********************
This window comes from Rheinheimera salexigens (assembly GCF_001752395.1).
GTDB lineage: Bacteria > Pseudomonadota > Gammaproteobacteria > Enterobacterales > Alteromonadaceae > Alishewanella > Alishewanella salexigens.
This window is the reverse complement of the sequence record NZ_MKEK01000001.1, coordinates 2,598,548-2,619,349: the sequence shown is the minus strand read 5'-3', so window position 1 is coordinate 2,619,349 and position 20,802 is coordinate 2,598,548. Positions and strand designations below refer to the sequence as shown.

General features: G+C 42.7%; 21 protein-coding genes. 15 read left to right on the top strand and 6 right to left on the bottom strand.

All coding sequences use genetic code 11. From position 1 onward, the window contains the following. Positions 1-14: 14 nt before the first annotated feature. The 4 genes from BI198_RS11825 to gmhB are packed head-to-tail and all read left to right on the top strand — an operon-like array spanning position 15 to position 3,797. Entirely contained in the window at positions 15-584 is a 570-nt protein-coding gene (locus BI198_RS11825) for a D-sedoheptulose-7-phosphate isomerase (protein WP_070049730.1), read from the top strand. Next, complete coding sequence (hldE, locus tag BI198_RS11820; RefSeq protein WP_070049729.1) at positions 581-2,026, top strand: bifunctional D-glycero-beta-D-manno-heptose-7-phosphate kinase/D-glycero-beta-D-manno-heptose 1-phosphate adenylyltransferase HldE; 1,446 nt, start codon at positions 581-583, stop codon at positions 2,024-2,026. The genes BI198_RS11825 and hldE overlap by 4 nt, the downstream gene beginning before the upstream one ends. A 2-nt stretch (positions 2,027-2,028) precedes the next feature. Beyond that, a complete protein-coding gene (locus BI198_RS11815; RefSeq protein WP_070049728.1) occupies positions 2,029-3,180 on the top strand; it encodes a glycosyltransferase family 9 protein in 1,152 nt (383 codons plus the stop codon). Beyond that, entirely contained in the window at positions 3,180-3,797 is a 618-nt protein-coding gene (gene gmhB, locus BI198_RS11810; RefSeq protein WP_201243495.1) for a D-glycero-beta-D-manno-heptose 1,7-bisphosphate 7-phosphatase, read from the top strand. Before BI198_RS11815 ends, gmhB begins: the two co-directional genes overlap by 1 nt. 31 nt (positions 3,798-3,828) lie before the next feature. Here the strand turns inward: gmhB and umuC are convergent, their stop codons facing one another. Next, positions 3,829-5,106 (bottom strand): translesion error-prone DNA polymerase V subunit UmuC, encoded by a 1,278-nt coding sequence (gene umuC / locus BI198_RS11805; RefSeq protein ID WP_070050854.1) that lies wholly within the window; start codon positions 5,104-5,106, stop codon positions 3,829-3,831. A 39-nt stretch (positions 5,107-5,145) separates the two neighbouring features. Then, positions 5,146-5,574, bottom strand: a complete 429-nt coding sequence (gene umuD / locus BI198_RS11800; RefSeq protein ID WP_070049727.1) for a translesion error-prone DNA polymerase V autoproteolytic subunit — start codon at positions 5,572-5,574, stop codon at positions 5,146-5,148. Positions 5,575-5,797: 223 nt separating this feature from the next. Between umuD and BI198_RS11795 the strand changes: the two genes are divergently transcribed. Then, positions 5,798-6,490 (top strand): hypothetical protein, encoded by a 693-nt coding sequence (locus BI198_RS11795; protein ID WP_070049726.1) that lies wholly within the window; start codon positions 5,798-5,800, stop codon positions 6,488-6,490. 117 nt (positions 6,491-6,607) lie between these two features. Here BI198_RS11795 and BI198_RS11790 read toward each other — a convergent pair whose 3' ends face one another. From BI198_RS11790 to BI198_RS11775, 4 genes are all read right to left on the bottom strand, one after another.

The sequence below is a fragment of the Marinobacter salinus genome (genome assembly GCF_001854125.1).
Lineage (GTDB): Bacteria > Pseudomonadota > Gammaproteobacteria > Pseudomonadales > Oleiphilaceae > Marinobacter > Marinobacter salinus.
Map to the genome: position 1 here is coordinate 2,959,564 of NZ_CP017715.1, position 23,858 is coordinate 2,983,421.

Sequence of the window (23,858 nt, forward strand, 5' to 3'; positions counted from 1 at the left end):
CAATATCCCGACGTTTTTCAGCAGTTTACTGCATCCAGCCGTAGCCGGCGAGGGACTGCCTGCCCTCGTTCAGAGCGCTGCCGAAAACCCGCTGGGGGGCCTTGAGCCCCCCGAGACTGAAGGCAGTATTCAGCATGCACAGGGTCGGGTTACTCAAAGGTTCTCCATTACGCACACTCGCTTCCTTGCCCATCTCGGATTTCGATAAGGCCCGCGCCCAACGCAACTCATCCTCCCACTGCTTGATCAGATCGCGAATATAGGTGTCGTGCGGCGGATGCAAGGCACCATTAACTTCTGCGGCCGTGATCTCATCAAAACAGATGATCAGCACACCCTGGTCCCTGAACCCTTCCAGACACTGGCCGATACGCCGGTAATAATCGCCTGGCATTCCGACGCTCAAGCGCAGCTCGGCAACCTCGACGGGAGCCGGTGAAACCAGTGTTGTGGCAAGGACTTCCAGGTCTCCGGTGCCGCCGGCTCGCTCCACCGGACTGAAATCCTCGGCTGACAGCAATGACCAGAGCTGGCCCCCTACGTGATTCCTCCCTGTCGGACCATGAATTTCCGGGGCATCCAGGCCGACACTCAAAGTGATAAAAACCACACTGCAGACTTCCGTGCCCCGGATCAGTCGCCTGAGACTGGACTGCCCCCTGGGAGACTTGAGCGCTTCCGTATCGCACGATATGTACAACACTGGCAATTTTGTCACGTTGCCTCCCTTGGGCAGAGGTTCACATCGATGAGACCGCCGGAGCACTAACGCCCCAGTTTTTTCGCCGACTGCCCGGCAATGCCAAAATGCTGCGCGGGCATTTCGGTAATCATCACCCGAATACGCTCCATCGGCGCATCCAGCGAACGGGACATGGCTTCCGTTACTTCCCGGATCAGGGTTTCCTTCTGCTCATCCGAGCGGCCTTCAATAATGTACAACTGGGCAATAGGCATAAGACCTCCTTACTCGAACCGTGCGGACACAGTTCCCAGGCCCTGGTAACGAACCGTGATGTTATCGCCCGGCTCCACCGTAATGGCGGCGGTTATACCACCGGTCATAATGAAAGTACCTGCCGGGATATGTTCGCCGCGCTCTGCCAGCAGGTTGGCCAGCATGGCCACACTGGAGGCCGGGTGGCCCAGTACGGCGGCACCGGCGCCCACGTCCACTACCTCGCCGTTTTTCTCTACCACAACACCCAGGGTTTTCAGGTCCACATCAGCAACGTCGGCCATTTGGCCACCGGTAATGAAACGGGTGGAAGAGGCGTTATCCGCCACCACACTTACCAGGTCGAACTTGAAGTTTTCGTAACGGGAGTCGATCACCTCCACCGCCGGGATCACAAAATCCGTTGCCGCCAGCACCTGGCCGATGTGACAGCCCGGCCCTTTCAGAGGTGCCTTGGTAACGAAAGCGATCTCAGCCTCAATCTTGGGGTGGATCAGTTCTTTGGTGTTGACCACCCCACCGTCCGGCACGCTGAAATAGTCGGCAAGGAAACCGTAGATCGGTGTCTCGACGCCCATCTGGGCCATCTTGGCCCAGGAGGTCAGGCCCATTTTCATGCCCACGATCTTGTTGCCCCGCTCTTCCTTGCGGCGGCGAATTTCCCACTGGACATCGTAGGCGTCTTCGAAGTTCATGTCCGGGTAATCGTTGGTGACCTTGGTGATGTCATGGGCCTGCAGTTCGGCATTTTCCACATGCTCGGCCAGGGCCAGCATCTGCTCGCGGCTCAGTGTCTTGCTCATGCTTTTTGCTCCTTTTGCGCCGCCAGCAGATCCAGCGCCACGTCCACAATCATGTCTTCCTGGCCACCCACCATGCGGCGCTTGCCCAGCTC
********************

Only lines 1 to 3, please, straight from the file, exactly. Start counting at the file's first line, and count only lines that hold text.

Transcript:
This window comes from Rheinheimera salexigens (assembly GCF_001752395.1).
GTDB lineage: Bacteria > Pseudomonadota > Gammaproteobacteria > Enterobacterales > Alteromonadaceae > Alishewanella > Alishewanella salexigens.
This window is the reverse complement of the sequence record NZ_MKEK01000001.1, coordinates 2,598,548-2,619,349: the sequence shown is the minus strand read 5'-3', so window position 1 is coordinate 2,619,349 and position 20,802 is coordinate 2,598,548. Positions and strand designations below refer to the sequence as shown.